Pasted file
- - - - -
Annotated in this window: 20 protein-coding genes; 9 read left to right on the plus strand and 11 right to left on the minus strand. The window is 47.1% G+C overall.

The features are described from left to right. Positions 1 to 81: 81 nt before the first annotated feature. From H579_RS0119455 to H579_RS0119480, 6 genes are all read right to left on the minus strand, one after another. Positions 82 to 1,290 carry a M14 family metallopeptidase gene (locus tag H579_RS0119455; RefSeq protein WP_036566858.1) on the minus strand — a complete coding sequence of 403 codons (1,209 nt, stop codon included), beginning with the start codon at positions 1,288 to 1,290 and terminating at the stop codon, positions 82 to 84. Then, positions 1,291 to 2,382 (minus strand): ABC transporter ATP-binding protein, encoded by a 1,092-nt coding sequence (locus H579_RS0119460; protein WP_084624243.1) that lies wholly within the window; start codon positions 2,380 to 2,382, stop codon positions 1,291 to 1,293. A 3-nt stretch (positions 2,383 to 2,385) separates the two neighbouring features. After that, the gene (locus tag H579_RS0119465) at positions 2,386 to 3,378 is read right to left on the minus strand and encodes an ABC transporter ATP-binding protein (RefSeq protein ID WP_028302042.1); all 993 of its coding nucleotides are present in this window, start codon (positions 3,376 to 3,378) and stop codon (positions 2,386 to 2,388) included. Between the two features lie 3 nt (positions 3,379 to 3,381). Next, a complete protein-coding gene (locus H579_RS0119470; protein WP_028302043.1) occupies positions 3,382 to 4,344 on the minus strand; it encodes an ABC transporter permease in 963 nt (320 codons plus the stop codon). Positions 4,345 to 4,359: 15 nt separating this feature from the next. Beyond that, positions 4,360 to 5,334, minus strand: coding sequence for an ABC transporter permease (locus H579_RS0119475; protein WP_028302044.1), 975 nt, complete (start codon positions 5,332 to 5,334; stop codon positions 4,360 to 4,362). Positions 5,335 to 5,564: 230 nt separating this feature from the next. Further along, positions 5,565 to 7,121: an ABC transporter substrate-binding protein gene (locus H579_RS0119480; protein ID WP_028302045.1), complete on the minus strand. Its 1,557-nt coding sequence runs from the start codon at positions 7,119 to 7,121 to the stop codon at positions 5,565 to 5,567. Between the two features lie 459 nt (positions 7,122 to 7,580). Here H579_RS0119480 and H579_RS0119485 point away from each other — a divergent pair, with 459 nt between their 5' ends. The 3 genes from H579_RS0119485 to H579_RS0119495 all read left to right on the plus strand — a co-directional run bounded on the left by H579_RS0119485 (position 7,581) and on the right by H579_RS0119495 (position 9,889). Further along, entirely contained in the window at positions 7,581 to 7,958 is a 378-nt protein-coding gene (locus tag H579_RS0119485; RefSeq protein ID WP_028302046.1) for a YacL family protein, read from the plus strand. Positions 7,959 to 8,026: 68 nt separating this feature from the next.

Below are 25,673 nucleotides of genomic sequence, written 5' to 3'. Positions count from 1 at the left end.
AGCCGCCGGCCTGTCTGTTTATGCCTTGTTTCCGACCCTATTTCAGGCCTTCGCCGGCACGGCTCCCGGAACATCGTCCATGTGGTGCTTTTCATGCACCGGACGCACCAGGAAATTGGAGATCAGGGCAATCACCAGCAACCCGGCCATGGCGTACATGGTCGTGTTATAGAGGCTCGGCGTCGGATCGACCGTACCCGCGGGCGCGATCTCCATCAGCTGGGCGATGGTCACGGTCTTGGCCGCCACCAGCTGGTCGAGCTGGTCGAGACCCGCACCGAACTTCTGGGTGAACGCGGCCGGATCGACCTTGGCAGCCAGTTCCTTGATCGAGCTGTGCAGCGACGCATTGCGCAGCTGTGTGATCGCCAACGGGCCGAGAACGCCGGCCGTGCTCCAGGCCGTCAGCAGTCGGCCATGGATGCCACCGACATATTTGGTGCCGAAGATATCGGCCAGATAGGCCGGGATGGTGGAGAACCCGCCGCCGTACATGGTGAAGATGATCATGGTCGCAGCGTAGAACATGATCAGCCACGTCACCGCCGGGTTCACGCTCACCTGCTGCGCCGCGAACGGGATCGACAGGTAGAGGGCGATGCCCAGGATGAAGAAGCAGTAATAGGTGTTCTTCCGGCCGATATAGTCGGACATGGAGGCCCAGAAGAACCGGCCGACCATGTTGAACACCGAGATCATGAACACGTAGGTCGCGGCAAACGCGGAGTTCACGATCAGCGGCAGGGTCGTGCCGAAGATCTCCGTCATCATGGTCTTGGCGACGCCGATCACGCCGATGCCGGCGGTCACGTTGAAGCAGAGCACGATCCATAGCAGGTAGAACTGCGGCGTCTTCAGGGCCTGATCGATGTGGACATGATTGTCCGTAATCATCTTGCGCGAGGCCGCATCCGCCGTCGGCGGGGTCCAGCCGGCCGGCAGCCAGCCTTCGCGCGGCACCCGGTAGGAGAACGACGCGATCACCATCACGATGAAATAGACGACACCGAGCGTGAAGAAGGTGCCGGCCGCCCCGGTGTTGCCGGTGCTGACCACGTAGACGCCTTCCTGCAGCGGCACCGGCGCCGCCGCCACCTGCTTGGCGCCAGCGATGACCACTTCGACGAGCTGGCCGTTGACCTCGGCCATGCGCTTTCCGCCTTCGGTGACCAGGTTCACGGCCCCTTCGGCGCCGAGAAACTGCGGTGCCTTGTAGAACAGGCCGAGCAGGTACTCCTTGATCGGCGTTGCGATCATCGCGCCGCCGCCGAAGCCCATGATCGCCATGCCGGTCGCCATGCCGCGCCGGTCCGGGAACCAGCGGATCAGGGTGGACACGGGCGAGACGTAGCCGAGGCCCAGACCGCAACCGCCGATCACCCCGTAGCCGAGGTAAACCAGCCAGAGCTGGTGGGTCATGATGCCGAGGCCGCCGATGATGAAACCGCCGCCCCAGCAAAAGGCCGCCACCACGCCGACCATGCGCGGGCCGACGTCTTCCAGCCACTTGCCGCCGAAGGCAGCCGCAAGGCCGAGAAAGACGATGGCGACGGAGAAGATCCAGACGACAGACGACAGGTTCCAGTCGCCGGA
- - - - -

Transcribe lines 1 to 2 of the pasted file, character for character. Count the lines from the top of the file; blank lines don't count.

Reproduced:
Annotated in this window: 20 protein-coding genes; 9 read left to right on the plus strand and 11 right to left on the minus strand. The window is 47.1% G+C overall.

The features are described from left to right. Positions 1 to 81: 81 nt before the first annotated feature. From H579_RS0119455 to H579_RS0119480, 6 genes are all read right to left on the minus strand, one after another. Positions 82 to 1,290 carry a M14 family metallopeptidase gene (locus tag H579_RS0119455; RefSeq protein WP_036566858.1) on the minus strand — a complete coding sequence of 403 codons (1,209 nt, stop codon included), beginning with the start codon at positions 1,288 to 1,290 and terminating at the stop codon, positions 82 to 84. Then, positions 1,291 to 2,382 (minus strand): ABC transporter ATP-binding protein, encoded by a 1,092-nt coding sequence (locus H579_RS0119460; protein WP_084624243.1) that lies wholly within the window; start codon positions 2,380 to 2,382, stop codon positions 1,291 to 1,293. A 3-nt stretch (positions 2,383 to 2,385) separates the two neighbouring features. After that, the gene (locus tag H579_RS0119465) at positions 2,386 to 3,378 is read right to left on the minus strand and encodes an ABC transporter ATP-binding protein (RefSeq protein ID WP_028302042.1); all 993 of its coding nucleotides are present in this window, start codon (positions 3,376 to 3,378) and stop codon (positions 2,386 to 2,388) included. Between the two features lie 3 nt (positions 3,379 to 3,381). Next, a complete protein-coding gene (locus H579_RS0119470; protein WP_028302043.1) occupies positions 3,382 to 4,344 on the minus strand; it encodes an ABC transporter permease in 963 nt (320 codons plus the stop codon). Positions 4,345 to 4,359: 15 nt separating this feature from the next. Beyond that, positions 4,360 to 5,334, minus strand: coding sequence for an ABC transporter permease (locus H579_RS0119475; protein WP_028302044.1), 975 nt, complete (start codon positions 5,332 to 5,334; stop codon positions 4,360 to 4,362). Positions 5,335 to 5,564: 230 nt separating this feature from the next. Further along, positions 5,565 to 7,121: an ABC transporter substrate-binding protein gene (locus H579_RS0119480; protein ID WP_028302045.1), complete on the minus strand. Its 1,557-nt coding sequence runs from the start codon at positions 7,119 to 7,121 to the stop codon at positions 5,565 to 5,567. Between the two features lie 459 nt (positions 7,122 to 7,580). Here H579_RS0119480 and H579_RS0119485 point away from each other — a divergent pair, with 459 nt between their 5' ends. The 3 genes from H579_RS0119485 to H579_RS0119495 all read left to right on the plus strand — a co-directional run bounded on the left by H579_RS0119485 (position 7,581) and on the right by H579_RS0119495 (position 9,889). Further along, entirely contained in the window at positions 7,581 to 7,958 is a 378-nt protein-coding gene (locus tag H579_RS0119485; RefSeq protein ID WP_028302046.1) for a YacL family protein, read from the plus strand. Positions 7,959 to 8,026: 68 nt separating this feature from the next.